Bridging Stem Cell Technology with Tissue Vascularization in Regenerative Medicine

John P. Fisher Fischell Family Distinguished Professor, University of Maryland, College Park, MD

Versione stampabile

June 10, 2014
Room B102, Edificio Povo 2, Via Sommarive 9, Povo (TN)

11.00 a.m.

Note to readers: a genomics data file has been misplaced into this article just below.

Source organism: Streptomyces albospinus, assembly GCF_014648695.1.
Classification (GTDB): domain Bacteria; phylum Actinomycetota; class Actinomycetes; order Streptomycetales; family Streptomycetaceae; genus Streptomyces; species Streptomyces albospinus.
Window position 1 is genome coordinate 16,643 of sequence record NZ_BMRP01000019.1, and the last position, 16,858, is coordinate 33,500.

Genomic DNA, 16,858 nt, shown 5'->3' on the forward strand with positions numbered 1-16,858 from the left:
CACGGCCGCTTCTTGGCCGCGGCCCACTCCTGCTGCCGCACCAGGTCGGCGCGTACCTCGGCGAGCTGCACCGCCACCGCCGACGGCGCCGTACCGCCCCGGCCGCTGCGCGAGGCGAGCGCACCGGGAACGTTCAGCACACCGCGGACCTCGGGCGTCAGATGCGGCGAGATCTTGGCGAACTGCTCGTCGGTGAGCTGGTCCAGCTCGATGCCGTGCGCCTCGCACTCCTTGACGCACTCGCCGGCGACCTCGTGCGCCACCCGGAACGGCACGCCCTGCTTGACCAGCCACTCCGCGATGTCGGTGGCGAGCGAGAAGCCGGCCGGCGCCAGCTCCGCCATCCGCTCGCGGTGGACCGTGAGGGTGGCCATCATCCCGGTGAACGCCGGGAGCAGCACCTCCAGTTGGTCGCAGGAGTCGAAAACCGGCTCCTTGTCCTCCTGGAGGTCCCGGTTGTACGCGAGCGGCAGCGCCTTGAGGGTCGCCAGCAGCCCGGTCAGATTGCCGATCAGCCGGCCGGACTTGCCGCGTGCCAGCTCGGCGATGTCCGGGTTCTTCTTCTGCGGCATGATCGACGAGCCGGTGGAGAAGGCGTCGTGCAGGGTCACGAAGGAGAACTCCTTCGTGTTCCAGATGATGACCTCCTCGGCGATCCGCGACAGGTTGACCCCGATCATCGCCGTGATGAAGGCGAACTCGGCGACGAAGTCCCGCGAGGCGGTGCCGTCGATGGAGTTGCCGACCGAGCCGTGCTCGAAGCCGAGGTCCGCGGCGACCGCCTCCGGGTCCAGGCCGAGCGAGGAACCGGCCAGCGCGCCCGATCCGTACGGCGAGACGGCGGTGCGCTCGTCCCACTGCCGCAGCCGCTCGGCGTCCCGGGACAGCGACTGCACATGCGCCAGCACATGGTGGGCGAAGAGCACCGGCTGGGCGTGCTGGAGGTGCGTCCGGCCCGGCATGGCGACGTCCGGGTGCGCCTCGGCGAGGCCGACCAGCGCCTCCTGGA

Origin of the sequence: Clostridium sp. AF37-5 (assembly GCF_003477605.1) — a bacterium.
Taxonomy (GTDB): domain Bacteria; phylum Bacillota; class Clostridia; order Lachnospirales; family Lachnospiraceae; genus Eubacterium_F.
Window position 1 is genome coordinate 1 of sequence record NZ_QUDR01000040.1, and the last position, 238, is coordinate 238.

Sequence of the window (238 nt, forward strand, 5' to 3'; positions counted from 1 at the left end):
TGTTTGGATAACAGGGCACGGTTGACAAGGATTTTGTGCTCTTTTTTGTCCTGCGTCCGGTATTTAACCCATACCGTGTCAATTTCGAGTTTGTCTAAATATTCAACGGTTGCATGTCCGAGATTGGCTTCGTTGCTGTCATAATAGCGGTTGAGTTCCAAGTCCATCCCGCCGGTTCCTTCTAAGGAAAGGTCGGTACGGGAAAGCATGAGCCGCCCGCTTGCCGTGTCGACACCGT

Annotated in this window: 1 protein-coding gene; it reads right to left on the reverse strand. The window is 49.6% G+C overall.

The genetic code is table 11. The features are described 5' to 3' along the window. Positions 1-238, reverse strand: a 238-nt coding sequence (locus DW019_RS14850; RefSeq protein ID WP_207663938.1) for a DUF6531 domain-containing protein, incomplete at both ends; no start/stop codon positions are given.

Blood vessels are an integral component of tissues as they provide a mechanism for the transport of oxygen, carbon dioxide, nutrients, and waste. A major challenge in regenerative medicine, however, is that engineered tissues cultured in the laboratory often lack a similar mechanism for cellular respiration following implantation into a tissue defect site. A lack of proper nutrition can result in hypoxia, non-uniform cell distribution, and altered stem cell differentiation resulting in decreased tissue function. Ultimately, In vitro and in vivo nutrient transfer limits must be overcome in order to increase the feasibility of stem cell based therapeutic strategies. In this presentation we will explore the interplay between stem cell based engineered tissues and tissue vascularization strategies. To enhance in vitro nutrient transport, we have recently develop a novel tubular perfusion system (TPS) that consists of a bioreactor for culture of human mesenchymal stem cells in three-dimensional scaffolds. This system utilizes an elegant design to create an effective cell culture environment without the drawbacks often associated with more complicated perfusion systems. The TPS design consists of hMSCs encapsulated in biomaterial scaffolds that are tightly packed in a tubular growth chamber.  Perfusing media through this growth chamber enhances nutrient transfer while exposing the cells to shear stress, thus imparting mechanical cues that are often thought to promote some MSC differentiation pathways. To consider in vivo vascularization, we are exploring concepts related to the templating of a prevascular network with an engineered tissue. For example, initial studies have demonstrated that the TPS bioreactor does support MSC-endothelial coculture. Finally, recent efforts in our laboratory have focused on the development of small diameter vascular grafts. We will present novel approaches for the development and characterization of these grafts, as well as discuss their ultimate integration into engineered tissues.  The presentation aims to integrate tissue vascularization in stem cell based engineered tissues so as to initiate new strategies in regenerative medicine.